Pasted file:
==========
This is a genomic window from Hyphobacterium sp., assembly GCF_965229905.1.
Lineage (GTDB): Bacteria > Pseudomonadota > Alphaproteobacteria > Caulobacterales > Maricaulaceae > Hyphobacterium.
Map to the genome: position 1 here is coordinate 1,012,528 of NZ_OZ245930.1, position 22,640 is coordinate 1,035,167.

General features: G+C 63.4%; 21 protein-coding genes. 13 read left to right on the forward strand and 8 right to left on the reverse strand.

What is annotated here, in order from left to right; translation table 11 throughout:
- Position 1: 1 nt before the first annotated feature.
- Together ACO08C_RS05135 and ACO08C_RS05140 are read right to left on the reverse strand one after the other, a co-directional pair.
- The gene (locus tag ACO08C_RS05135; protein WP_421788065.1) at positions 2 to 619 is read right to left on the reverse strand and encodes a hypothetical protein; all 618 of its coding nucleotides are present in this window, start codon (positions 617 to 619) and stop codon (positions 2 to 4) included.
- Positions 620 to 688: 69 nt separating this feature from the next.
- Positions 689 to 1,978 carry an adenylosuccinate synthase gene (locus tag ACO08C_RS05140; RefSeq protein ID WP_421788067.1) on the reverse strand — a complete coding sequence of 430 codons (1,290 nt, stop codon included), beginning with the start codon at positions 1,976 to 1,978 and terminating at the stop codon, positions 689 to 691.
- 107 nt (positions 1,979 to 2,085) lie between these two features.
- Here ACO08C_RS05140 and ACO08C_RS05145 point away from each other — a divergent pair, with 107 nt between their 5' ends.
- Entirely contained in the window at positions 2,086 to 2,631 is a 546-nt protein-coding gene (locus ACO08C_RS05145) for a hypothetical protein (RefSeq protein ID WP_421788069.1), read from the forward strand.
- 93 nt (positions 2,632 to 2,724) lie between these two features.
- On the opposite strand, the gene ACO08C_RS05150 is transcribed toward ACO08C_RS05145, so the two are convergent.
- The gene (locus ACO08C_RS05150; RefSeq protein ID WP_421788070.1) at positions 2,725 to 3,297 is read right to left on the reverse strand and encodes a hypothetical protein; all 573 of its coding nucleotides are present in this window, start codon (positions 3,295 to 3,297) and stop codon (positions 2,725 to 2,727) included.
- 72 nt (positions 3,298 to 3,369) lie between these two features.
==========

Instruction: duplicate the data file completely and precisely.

This is a genomic window from Hyphobacterium sp., assembly GCF_965229905.1.
Lineage (GTDB): Bacteria > Pseudomonadota > Alphaproteobacteria > Caulobacterales > Maricaulaceae > Hyphobacterium.
Map to the genome: position 1 here is coordinate 1,012,528 of NZ_OZ245930.1, position 22,640 is coordinate 1,035,167.

General features: G+C 63.4%; 21 protein-coding genes. 13 read left to right on the forward strand and 8 right to left on the reverse strand.

What is annotated here, in order from left to right; translation table 11 throughout:
- Position 1: 1 nt before the first annotated feature.
- Together ACO08C_RS05135 and ACO08C_RS05140 are read right to left on the reverse strand one after the other, a co-directional pair.
- The gene (locus tag ACO08C_RS05135; protein WP_421788065.1) at positions 2 to 619 is read right to left on the reverse strand and encodes a hypothetical protein; all 618 of its coding nucleotides are present in this window, start codon (positions 617 to 619) and stop codon (positions 2 to 4) included.
- Positions 620 to 688: 69 nt separating this feature from the next.
- Positions 689 to 1,978 carry an adenylosuccinate synthase gene (locus tag ACO08C_RS05140; RefSeq protein ID WP_421788067.1) on the reverse strand — a complete coding sequence of 430 codons (1,290 nt, stop codon included), beginning with the start codon at positions 1,976 to 1,978 and terminating at the stop codon, positions 689 to 691.
- 107 nt (positions 1,979 to 2,085) lie between these two features.
- Here ACO08C_RS05140 and ACO08C_RS05145 point away from each other — a divergent pair, with 107 nt between their 5' ends.
- Entirely contained in the window at positions 2,086 to 2,631 is a 546-nt protein-coding gene (locus ACO08C_RS05145) for a hypothetical protein (RefSeq protein ID WP_421788069.1), read from the forward strand.
- 93 nt (positions 2,632 to 2,724) lie between these two features.
- On the opposite strand, the gene ACO08C_RS05150 is transcribed toward ACO08C_RS05145, so the two are convergent.
- The gene (locus ACO08C_RS05150; RefSeq protein ID WP_421788070.1) at positions 2,725 to 3,297 is read right to left on the reverse strand and encodes a hypothetical protein; all 573 of its coding nucleotides are present in this window, start codon (positions 3,295 to 3,297) and stop codon (positions 2,725 to 2,727) included.
- 72 nt (positions 3,298 to 3,369) lie between these two features.